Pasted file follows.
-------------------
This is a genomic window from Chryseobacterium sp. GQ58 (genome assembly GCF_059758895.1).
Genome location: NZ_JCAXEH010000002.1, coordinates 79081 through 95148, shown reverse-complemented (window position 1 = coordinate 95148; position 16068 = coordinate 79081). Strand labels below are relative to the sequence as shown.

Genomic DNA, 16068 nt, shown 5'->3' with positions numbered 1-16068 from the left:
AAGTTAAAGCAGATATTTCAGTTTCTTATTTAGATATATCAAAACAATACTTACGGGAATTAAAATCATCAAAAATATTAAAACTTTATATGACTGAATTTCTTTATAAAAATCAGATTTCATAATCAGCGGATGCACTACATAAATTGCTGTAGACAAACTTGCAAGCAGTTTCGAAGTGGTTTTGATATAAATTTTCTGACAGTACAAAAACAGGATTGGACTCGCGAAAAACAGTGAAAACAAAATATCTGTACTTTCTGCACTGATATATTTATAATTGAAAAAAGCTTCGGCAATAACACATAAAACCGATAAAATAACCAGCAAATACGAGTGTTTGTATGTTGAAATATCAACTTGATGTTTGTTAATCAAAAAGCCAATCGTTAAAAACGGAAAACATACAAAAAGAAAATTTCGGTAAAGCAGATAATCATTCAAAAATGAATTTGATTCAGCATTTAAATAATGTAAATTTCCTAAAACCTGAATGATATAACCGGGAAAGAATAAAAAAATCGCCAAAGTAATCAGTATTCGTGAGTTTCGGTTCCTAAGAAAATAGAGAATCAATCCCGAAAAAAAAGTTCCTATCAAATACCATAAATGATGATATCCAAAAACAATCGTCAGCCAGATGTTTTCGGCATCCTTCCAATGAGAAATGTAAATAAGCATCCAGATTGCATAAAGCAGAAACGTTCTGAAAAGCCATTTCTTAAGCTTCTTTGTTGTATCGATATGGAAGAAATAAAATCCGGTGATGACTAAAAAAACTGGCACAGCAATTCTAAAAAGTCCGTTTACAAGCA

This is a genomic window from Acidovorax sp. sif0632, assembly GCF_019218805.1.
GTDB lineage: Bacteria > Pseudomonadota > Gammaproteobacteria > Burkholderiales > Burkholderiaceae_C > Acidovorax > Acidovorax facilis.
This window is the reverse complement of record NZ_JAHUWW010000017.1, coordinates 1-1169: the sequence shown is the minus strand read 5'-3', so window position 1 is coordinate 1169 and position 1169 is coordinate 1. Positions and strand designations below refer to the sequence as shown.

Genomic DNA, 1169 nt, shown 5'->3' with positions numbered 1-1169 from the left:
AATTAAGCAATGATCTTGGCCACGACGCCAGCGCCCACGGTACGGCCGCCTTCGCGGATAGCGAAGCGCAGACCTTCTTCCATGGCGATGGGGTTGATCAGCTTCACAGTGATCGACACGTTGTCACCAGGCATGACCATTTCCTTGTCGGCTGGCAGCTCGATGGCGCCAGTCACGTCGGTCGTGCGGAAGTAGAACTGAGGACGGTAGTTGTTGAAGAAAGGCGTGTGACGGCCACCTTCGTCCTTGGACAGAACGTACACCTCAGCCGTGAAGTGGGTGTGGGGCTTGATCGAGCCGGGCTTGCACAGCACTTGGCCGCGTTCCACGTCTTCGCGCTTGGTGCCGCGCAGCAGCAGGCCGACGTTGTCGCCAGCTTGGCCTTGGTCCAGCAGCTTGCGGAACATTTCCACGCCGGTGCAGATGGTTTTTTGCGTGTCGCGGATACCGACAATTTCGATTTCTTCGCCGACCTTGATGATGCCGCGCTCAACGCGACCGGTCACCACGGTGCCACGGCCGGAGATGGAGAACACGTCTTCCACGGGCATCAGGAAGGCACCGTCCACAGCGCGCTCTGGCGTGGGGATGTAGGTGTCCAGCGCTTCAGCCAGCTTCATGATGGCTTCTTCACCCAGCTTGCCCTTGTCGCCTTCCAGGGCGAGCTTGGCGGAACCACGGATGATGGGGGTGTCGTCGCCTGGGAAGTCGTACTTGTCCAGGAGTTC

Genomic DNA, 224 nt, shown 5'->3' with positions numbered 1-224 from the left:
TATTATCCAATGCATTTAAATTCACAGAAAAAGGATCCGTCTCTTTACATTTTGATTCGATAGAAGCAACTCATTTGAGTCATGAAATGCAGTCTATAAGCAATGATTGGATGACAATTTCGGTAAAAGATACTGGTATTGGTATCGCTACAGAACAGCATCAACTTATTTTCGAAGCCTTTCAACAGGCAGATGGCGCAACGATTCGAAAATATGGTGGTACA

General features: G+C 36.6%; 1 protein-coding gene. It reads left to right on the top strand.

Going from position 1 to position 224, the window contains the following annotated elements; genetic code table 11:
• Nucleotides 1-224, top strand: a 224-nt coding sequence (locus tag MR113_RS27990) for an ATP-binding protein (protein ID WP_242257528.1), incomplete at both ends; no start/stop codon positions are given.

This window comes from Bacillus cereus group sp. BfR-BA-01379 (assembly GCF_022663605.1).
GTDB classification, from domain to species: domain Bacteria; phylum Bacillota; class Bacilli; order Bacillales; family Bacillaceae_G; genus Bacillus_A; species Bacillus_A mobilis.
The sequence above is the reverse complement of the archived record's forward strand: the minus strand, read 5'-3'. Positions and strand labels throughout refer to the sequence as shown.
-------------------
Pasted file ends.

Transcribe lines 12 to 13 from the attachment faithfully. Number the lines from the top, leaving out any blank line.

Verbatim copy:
General features: G+C 36.6%; 1 protein-coding gene. It reads left to right on the top strand.

Going from position 1 to position 224, the window contains the following annotated elements; genetic code table 11: